Tusla involved in welfare plans for Lisa Smith’s child - Taoiseach

Speculation Ms Smith and daughter may be flown back to Ireland in the coming days

Tusla, the Child and Family Agency. is involved in planning for the future care of the two-year-old child of Islamic State supporter Lisa Smith once the two return to Ireland, Taoiseach Leo Varadkar has said.

“It is a tricky situation. Ultimately the child is an Irish citizen and deserves to be protected in my view. Ultimately we need to protect our citizens,” Mr Varadkar told reporters at a graduation ceremony in Templemore for 197 new gardaí.

Ms Smith (38), a former Irish Air Corps member who served on the Government jet, was in the Ain Issa displacement camp in north east Syria, along with other family members of Islamic State fighters, until it was bombed by Turkish warplanes in October. She fled north on foot until she was picked up by a Turkish-backed militia.

Mr Varadkar said there was a need to ensure the welfare of Ms Smith’s daughter is protected and that Tusla is involved in plans along with the Garda and Defence Forces. “Of course there are relatives that are in contact and Tusla are aware that situation may arise.”


Ms Smith (38) is also an Irish citizen and has the right to return home should she wish, the Taoiseach added.

It is understood the Dundalk woman’s family members have expressed a willingness to care for her child in the event of her possible detention upon arrival in Ireland. However, any final decision would rest with Tusla.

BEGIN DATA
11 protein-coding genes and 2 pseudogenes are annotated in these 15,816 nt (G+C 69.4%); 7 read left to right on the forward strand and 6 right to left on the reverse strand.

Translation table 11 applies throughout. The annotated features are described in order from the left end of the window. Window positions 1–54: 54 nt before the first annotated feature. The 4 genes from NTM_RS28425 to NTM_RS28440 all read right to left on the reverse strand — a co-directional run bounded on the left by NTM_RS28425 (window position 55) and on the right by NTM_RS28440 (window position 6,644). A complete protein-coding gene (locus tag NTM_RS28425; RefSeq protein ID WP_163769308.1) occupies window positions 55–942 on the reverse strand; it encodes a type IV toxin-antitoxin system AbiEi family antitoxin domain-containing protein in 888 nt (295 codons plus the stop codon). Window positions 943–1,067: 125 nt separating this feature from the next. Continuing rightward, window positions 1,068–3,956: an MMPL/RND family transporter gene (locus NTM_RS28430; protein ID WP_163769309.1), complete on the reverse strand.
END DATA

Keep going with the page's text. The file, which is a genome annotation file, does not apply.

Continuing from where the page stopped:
Minister for Justice Charlie Flanagan said a garda investigation into Ms Smith’s activities while with the terrorist group in Syria is continuing. “If she does return home the gardaí will want to talk to her.”

There is speculation Ms Smith and daughter may be flown back to Ireland in the coming days but Irish officials have refused to confirm this. She is currently awaiting deportation in Turkey which has said it intends to send dozens of Islamic State supporters caught in northern Syria back to their home countries.

Garda Commissioner Drew Harris said he has presented plans to Government about how to handle Ms Smiths repatriation and he is “content” that these are suitable and proportionate.

The commissioner said he does not think Ireland requires a deradicalisation programme for suspected terrorists returning from war zones because of the “very small” numbers involved. Instead the authorities can look at individuals “in a bespoke manner” based on the potential threat they pose to the State.

“We are managing them on a bespoke fashion proportionate to what we think the threat is.”

Conor Gallagher

Conor Gallagher

Conor Gallagher is Crime and Security Correspondent of The Irish Times